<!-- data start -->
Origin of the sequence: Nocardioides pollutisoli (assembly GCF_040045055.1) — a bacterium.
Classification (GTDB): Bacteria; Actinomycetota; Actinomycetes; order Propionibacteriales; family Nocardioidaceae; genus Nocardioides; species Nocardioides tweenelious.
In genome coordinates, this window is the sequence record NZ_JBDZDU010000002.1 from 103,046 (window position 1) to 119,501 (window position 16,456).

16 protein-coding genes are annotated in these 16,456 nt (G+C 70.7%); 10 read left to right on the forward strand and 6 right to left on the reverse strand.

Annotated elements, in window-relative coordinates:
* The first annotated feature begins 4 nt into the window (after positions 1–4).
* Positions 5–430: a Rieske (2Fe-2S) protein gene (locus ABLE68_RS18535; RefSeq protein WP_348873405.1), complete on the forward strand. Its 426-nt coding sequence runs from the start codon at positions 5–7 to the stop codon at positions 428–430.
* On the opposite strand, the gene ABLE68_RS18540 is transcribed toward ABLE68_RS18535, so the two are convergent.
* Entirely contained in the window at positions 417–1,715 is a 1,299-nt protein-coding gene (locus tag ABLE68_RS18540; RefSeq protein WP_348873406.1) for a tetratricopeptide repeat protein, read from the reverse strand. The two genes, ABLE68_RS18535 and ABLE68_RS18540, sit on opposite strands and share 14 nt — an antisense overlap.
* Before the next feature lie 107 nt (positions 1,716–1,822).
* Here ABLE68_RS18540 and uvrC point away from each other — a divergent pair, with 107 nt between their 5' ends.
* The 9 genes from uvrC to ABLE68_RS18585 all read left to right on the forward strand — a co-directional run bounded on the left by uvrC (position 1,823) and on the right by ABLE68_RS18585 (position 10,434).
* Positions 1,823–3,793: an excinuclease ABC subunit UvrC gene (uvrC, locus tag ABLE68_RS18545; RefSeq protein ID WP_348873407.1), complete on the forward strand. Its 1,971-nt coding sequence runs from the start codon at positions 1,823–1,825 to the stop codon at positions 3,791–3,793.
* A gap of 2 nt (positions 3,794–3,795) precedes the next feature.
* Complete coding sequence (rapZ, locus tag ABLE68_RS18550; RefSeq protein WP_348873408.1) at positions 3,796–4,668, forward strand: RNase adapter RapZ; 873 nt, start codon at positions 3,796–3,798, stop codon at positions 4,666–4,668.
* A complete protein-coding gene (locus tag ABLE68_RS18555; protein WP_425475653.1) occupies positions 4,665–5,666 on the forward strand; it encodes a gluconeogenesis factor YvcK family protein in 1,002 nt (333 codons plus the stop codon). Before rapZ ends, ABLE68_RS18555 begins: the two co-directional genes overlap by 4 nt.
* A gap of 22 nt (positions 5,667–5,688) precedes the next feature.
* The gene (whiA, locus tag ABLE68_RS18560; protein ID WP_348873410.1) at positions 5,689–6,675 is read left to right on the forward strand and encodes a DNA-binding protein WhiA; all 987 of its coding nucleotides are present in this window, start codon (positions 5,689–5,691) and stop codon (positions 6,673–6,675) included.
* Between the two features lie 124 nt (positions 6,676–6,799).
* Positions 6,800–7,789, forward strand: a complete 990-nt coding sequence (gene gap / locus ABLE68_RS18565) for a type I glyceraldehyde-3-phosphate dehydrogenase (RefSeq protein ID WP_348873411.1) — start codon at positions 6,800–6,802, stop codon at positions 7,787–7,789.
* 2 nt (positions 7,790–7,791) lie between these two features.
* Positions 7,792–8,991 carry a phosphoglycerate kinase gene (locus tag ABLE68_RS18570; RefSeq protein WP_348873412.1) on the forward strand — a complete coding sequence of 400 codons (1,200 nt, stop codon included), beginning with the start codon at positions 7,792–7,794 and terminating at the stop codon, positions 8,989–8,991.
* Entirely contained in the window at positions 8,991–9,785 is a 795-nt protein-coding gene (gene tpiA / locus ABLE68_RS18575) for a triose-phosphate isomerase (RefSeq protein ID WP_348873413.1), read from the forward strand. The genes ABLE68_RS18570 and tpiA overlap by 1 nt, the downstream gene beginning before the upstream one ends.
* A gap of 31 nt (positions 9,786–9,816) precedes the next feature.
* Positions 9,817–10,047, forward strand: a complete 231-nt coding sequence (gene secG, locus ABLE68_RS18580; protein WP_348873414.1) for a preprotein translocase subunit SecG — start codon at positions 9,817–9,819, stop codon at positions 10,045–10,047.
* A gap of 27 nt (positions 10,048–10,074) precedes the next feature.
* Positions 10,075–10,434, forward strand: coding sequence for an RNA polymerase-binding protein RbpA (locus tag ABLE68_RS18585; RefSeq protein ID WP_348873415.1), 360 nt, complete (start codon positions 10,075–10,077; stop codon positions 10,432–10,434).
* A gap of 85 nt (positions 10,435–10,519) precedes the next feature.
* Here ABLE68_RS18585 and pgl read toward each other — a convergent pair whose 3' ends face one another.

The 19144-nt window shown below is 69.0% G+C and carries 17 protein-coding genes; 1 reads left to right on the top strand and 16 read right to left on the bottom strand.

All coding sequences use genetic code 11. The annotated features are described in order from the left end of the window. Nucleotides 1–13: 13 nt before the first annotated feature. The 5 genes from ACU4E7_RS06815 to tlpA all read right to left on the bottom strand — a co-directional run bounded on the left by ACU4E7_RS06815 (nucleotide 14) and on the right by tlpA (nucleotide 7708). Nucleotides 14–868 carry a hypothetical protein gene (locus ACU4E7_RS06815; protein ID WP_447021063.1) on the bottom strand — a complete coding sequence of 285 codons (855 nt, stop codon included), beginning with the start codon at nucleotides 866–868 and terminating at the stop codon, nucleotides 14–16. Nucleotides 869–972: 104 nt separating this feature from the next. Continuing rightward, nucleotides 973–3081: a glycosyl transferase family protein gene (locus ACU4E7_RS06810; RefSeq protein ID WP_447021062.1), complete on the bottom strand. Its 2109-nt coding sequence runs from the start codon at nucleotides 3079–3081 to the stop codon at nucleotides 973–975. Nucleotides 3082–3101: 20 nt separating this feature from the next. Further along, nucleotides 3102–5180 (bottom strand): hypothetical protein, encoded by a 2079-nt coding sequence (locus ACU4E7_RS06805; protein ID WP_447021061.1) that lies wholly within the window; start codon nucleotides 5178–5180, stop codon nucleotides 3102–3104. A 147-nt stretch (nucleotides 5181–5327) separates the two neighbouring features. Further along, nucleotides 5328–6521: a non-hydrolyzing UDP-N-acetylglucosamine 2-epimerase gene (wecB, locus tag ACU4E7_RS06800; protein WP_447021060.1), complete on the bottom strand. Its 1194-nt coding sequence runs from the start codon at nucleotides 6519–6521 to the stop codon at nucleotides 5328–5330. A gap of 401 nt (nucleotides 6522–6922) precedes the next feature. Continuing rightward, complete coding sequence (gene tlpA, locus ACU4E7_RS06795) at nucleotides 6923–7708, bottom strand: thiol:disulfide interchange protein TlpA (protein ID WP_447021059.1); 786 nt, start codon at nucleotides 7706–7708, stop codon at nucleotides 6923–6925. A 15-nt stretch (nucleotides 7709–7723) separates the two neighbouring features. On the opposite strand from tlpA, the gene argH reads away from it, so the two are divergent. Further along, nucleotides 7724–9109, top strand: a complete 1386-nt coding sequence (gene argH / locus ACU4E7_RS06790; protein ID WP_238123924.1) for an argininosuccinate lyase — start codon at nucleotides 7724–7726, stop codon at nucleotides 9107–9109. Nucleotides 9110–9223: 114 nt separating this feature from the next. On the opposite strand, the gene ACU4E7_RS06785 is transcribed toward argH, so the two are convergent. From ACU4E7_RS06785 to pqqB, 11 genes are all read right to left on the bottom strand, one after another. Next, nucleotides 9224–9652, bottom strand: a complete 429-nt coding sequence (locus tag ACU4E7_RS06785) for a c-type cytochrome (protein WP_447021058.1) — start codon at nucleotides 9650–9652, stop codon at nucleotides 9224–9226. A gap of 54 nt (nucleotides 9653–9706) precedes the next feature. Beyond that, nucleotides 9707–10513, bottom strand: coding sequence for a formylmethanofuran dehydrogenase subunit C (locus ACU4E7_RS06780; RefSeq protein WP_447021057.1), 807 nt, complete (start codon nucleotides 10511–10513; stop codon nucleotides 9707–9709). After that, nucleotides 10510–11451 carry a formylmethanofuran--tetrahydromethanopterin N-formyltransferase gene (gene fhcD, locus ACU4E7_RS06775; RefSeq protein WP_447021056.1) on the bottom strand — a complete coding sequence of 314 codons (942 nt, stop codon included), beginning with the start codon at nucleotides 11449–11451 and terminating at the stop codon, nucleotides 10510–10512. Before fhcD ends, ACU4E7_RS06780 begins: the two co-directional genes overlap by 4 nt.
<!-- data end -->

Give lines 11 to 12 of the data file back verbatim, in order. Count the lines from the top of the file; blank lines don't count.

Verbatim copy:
* Here ABLE68_RS18540 and uvrC point away from each other — a divergent pair, with 107 nt between their 5' ends.
* The 9 genes from uvrC to ABLE68_RS18585 all read left to right on the forward strand — a co-directional run bounded on the left by uvrC (position 1,823) and on the right by ABLE68_RS18585 (position 10,434).